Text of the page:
Teaching, then travel today, so just a few quick ones for now. Let's start with Paul Krugman:
What A Drag: ... The now widely-cited Macroeconomic Advisers report estimated the cost of crisis-driven fiscal policy at 1 percentage point off the growth rate for three years, or roughly 3 percent now. More than half of this estimated cost comes from the “fiscal drag” of falling discretionary spending, with the rest coming from a (shaky) estimate of the impacts of fiscal uncertainty on borrowing costs.
I’ve been looking a bit harder at that report, and while I am in broad agreement with its conclusion, I think it’s missing quite a lot. On balance, I’d argue that the negative effect of the crazies has been even worse than MA says. ...
OK, first thing: I’m not too happy with the report’s reliance on the Bloom et al uncertainty index to measure costs. ... It’s really not something you want to lean on, and if you take it out, MA’s estimates of the Republican drag fall. But we shouldn’t stop there, because there are two important aspects of the story that MA leaves out.
First, part of the fiscal cliff deal involved letting the Obama payroll tax cut — a significant, useful form of economic stimulus — expire. (Republicans only like tax cuts that go to people with high incomes.) This led to a surprisingly large tax hike in 2013, focused on workers...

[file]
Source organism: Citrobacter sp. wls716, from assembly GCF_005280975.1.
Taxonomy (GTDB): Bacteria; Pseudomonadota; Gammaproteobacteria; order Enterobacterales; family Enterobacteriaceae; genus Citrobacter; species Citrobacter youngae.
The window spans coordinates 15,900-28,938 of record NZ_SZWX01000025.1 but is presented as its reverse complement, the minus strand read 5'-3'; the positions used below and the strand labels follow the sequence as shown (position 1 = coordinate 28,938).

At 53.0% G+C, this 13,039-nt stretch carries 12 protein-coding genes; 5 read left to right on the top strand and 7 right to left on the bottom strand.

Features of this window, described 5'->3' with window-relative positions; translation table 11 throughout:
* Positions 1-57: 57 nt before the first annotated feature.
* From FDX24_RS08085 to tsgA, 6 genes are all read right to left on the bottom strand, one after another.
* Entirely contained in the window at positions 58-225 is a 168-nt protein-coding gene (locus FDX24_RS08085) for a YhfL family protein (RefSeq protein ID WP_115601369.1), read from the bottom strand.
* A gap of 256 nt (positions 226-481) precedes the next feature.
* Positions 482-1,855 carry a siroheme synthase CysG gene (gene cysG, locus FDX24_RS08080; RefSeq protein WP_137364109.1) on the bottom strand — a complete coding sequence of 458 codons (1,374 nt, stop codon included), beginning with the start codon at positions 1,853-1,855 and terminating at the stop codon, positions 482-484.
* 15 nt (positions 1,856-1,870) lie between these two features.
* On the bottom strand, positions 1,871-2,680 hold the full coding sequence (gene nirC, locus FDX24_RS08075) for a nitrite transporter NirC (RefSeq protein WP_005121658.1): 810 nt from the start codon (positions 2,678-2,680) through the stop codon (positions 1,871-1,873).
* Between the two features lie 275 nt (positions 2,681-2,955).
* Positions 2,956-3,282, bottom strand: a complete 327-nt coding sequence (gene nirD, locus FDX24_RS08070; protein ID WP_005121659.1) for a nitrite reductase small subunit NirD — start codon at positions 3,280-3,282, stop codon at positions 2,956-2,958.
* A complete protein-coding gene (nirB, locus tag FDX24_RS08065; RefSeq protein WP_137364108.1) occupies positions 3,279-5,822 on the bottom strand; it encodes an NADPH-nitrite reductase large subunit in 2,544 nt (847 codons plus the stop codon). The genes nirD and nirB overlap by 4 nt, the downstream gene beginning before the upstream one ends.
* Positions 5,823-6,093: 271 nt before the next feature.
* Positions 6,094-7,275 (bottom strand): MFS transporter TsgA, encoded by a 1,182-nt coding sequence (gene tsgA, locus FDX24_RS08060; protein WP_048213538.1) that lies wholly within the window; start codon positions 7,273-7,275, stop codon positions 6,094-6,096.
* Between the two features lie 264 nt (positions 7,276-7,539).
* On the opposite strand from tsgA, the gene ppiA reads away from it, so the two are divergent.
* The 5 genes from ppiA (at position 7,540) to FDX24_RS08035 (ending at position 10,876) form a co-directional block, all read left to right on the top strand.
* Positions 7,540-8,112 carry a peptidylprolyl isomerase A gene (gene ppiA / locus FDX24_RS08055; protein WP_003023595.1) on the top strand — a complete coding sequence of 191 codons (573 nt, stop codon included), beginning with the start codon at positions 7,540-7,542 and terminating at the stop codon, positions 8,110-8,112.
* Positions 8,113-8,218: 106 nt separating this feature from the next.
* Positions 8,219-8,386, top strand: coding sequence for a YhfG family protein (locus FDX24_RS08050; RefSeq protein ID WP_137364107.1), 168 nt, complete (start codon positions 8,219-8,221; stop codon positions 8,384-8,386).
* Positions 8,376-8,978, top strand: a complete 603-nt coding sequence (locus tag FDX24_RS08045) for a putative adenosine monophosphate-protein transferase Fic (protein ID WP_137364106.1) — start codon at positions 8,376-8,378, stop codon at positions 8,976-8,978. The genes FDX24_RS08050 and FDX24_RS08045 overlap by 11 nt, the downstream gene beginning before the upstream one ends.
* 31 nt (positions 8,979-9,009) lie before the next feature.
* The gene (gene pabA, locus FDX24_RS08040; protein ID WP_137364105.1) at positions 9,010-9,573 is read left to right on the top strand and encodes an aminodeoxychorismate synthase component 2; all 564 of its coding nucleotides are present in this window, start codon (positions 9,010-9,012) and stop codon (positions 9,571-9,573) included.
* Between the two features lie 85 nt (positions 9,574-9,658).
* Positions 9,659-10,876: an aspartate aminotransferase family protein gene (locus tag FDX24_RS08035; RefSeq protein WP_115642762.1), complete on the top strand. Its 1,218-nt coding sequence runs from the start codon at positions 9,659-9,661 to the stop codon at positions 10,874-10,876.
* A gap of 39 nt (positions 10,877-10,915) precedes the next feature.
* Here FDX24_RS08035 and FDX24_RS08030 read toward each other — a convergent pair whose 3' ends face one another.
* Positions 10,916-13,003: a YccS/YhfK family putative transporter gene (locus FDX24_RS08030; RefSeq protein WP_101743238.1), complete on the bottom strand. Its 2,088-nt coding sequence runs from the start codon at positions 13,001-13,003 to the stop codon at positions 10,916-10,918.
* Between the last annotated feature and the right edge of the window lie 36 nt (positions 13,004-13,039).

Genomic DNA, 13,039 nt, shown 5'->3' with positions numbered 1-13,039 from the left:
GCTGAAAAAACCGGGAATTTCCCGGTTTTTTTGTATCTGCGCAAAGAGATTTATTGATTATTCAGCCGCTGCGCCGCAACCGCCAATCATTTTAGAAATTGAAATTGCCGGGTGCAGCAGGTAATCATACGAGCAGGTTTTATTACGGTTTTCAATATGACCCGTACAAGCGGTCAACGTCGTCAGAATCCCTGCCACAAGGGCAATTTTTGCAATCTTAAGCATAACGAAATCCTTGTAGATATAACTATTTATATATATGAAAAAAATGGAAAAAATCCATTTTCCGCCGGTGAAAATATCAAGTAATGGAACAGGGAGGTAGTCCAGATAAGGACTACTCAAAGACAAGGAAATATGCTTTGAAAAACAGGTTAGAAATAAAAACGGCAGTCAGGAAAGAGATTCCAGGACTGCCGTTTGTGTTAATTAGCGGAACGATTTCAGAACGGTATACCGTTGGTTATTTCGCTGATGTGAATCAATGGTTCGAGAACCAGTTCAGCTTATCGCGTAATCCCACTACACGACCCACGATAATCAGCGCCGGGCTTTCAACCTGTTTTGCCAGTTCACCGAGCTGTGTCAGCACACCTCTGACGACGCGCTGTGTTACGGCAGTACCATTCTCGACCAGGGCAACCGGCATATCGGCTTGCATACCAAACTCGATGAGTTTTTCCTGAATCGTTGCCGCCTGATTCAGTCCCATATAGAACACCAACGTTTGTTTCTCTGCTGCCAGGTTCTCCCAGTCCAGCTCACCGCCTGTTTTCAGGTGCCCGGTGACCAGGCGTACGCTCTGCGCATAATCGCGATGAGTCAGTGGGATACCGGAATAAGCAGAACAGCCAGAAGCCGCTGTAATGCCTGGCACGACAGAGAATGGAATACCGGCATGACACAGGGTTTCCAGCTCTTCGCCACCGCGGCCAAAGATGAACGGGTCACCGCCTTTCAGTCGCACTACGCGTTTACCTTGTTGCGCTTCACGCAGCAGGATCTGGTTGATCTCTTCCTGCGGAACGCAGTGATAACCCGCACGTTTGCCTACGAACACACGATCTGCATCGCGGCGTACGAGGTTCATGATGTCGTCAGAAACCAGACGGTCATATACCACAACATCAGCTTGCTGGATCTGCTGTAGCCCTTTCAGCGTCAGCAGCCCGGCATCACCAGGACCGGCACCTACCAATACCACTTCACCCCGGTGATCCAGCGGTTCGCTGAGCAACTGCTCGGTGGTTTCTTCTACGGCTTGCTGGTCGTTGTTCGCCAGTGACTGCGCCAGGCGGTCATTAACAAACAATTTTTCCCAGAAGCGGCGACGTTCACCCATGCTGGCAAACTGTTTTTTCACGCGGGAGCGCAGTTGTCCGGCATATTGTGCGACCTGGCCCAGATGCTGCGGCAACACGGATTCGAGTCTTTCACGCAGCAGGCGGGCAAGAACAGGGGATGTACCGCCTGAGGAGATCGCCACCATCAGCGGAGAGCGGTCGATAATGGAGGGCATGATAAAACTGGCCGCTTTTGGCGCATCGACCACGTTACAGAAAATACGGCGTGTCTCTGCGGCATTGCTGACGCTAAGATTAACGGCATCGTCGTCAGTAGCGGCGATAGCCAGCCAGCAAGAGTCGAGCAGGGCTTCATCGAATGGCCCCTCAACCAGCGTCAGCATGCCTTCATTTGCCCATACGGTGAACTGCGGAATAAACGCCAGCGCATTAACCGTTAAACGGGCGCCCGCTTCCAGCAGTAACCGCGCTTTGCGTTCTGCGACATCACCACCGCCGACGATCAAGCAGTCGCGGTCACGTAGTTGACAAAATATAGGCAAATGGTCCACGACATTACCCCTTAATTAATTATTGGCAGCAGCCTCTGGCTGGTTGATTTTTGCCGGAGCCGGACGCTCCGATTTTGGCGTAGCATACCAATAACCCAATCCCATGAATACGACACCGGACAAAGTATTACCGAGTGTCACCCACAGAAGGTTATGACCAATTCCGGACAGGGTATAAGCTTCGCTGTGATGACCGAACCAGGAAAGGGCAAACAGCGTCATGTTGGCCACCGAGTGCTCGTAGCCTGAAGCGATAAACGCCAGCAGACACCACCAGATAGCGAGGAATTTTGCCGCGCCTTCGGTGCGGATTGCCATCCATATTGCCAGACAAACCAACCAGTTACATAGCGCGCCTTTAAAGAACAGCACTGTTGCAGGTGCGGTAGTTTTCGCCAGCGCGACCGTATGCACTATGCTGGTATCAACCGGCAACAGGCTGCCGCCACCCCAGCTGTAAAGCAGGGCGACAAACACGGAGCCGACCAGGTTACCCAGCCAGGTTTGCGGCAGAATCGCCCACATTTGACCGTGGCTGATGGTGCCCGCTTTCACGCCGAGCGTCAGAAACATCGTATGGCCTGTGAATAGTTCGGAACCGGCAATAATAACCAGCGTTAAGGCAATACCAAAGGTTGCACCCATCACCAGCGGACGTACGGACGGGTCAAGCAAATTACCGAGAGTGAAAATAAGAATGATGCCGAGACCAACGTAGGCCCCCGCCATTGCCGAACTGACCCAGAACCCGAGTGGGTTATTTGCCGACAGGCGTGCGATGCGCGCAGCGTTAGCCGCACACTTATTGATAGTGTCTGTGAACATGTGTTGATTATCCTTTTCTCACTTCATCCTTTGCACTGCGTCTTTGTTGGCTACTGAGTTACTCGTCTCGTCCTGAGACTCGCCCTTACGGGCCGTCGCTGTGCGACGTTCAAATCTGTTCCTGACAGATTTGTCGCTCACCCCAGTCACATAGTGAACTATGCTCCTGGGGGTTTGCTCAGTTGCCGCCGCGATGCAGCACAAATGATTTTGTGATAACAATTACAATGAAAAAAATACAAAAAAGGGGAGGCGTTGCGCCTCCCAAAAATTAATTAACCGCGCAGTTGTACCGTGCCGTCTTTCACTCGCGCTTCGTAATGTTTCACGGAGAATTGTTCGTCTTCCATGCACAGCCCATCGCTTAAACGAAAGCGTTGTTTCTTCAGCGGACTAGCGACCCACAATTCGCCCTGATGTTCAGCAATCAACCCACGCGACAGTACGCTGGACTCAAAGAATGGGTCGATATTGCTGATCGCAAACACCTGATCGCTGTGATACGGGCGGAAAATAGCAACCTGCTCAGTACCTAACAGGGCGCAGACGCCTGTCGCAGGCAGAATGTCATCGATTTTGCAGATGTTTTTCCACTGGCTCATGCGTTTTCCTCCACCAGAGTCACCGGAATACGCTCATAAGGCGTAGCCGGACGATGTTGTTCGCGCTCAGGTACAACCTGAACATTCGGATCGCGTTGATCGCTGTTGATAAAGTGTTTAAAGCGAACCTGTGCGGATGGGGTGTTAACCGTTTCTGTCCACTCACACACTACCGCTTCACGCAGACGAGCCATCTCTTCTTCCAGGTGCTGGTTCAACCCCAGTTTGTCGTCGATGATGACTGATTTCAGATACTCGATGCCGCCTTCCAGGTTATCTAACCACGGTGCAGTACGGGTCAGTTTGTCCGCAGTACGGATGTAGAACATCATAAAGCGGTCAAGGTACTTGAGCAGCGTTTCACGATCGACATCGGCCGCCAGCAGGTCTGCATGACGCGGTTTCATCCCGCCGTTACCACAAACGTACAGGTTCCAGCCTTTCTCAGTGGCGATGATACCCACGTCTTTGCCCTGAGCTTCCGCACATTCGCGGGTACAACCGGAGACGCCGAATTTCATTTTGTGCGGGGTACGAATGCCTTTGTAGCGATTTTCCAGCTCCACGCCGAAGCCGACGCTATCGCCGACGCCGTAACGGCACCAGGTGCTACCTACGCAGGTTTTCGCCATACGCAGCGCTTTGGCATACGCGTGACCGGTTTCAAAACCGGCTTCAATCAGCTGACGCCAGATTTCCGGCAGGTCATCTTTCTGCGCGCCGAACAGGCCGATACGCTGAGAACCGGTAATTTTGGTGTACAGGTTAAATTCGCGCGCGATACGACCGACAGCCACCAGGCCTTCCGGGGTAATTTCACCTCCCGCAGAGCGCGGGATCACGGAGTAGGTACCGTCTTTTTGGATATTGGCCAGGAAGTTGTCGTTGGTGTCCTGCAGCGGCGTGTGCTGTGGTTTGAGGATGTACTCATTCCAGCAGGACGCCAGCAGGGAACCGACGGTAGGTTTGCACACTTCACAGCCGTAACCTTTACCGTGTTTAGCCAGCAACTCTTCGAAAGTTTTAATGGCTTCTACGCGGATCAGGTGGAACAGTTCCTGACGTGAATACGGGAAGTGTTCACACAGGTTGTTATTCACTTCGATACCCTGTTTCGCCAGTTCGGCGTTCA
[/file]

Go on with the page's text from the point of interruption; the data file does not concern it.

Second, GOP opposition to unemployment insurance has been the biggest factor in a very rapid decline in unemployment benefits despite continuing weak job markets... This hurts the unemployed a lot, but it also hurts the economy, because the unemployed ... surely must have been forced into spending cuts as benefits expired.
The combination of the payroll take hike and the benefit cuts amounts to about $200 billion of fiscal contraction at an annual rate, or 1.25 percent of GDP, probably with a significant multiplier effect. Add this to the effects of sharp cuts in discretionary spending and the effects of economic uncertainty, however measured, and I don’t think it’s unreasonable to suggest that extortion tactics may have shaved as much as 4 percent off GDP and added 2 points to the unemployment rate.
In other words, we’d be looking at a vastly healthier economy if it weren’t for the GOP takeover of the House in 2010.